News headlines this week shouted that we Aussies have accumulated extreme credit card debt in 2015… and will continue to do so during Christmas, breaking credit card charges since the GFC. So, why did’ Kochie’ (David Koch Chanel 7) wait until December 15 to break the news?  Guilt rolls in along with the biggest thunder, hail and rain storm to hit the Sydney area in months (16 Dec).

 

If you have overspent and are guilt laden (and burdened with credit card interest) we would like to help you enjoy the summer months without breaking the bank. Spend less! Seems obvious, perhaps? Not so easily done!

 

We’re suggesting you do something outrageous.. . go on the cheap!  A tank of petrol, a shop for picnic goodies at your local grocer, a ground cover, sun screen and bottles of water-- take plenty of water -- and you're on the road! Alert: mobile and GPS availability is inconsistent in some areas: pick up a map at your nearest Visitor Information Centre.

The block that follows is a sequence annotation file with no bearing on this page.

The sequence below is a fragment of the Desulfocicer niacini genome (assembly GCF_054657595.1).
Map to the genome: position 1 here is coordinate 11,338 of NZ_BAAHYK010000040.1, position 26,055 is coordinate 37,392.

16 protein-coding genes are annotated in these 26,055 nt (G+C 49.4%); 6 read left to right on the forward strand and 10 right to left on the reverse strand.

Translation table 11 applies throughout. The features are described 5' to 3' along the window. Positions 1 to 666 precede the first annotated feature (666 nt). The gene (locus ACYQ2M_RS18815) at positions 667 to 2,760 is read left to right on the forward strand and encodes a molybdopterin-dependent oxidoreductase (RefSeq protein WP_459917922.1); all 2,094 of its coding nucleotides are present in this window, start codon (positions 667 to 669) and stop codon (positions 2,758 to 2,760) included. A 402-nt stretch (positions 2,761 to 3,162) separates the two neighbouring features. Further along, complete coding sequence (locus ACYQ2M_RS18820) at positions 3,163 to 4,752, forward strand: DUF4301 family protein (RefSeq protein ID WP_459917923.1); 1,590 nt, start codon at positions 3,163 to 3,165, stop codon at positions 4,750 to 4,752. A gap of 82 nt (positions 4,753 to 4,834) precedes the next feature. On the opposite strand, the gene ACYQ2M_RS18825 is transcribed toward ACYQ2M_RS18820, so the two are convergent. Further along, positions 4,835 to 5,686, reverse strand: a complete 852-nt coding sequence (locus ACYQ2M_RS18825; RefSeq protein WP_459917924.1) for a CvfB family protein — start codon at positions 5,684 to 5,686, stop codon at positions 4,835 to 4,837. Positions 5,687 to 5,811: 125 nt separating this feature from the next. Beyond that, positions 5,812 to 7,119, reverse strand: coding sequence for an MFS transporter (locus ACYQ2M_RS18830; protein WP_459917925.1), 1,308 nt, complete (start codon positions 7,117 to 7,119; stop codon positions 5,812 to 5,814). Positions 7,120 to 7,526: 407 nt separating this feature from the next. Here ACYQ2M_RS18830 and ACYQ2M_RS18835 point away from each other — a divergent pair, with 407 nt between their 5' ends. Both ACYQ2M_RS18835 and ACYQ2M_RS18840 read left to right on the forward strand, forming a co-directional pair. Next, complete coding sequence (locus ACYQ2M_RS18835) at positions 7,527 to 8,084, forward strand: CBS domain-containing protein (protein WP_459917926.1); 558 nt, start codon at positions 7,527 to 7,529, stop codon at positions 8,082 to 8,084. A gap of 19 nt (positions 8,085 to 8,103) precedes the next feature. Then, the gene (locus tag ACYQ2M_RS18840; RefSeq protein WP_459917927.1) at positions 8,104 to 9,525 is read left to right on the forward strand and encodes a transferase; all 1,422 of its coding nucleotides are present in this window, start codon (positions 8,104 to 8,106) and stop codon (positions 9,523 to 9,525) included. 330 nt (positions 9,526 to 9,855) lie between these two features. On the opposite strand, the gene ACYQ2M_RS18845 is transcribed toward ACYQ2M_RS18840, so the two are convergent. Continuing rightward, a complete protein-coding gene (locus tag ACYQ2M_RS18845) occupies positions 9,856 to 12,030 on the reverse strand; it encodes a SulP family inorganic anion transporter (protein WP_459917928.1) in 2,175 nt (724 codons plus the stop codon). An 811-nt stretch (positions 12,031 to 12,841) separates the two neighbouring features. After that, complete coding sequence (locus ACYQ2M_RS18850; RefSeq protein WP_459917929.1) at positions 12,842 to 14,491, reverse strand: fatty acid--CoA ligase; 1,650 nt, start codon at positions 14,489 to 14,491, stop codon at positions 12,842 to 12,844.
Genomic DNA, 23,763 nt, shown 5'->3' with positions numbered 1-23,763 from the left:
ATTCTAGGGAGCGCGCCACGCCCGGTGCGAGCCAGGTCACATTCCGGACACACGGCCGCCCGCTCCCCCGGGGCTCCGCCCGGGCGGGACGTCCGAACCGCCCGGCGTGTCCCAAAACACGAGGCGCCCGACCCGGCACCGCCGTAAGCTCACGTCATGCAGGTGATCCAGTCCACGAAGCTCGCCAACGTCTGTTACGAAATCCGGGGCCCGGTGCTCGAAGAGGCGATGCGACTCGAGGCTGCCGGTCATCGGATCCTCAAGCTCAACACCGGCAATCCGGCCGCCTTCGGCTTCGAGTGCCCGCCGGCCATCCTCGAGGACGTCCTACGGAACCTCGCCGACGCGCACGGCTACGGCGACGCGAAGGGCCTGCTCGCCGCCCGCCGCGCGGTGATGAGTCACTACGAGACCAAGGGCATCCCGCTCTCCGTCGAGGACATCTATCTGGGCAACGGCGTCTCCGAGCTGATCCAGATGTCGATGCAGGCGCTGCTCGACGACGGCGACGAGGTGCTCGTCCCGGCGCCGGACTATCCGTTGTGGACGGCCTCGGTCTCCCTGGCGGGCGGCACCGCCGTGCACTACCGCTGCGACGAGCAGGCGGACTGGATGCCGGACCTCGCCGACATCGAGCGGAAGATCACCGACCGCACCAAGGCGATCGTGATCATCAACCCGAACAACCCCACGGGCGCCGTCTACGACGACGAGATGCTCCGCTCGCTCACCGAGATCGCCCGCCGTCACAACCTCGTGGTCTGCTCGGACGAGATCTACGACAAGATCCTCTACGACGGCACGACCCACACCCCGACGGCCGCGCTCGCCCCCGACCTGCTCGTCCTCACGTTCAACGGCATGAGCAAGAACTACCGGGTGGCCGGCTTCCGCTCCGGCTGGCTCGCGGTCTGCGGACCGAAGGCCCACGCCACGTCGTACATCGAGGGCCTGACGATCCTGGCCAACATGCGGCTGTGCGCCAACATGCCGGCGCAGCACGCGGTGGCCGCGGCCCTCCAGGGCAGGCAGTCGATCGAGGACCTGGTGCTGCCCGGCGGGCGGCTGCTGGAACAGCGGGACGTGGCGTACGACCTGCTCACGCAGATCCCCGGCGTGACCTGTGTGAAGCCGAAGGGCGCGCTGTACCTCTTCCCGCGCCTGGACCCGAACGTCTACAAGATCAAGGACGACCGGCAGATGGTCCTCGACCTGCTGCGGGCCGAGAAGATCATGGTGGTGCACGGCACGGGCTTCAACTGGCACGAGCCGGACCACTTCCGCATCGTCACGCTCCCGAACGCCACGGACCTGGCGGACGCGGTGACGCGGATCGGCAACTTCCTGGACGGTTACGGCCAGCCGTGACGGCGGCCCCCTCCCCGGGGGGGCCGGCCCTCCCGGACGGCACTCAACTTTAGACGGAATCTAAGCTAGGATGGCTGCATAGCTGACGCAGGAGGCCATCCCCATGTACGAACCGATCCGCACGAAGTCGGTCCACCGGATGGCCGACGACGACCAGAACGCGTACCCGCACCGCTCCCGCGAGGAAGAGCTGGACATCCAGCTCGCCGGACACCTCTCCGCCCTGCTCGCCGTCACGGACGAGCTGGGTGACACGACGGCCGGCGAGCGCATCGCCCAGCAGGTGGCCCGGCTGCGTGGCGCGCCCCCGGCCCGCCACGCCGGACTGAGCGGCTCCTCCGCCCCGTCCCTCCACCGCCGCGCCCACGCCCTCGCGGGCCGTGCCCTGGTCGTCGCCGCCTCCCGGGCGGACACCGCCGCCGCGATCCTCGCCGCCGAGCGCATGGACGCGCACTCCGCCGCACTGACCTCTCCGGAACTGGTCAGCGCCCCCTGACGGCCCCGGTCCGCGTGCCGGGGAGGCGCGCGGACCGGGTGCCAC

Rouse Hill House & Farm Open Day

 

Get out in nature, picnic, sit alongside the river, or fish from a pier.

 

   

 

  • Ride the free Wisemans' state ferry and drive out to Spencer, affectionately known as the 'Hub of the Universe'. The drive is gorgeous -- sandstone ridges, dense forest and the Hawkesbury River nudging along a winding road.  The attraction in Spencer is a general store, a waterside pier for fishing and a picnic table designated as the oldest pub in all of Australia. Ask a local for this folklore.

 

 

   Blue Mountains Botanic Garden, Mount Tomah

 

  • Hang out in the cool Royal Botanic garden of the Hawkesbury side of the Blue Mountains. Picnic tables and barbeques are available and are  protected from the sun. During the holidays, a free photo exhibition of birds native to the Central Tablelands of NSW is on display.The view out from the exhibition hall is stunning.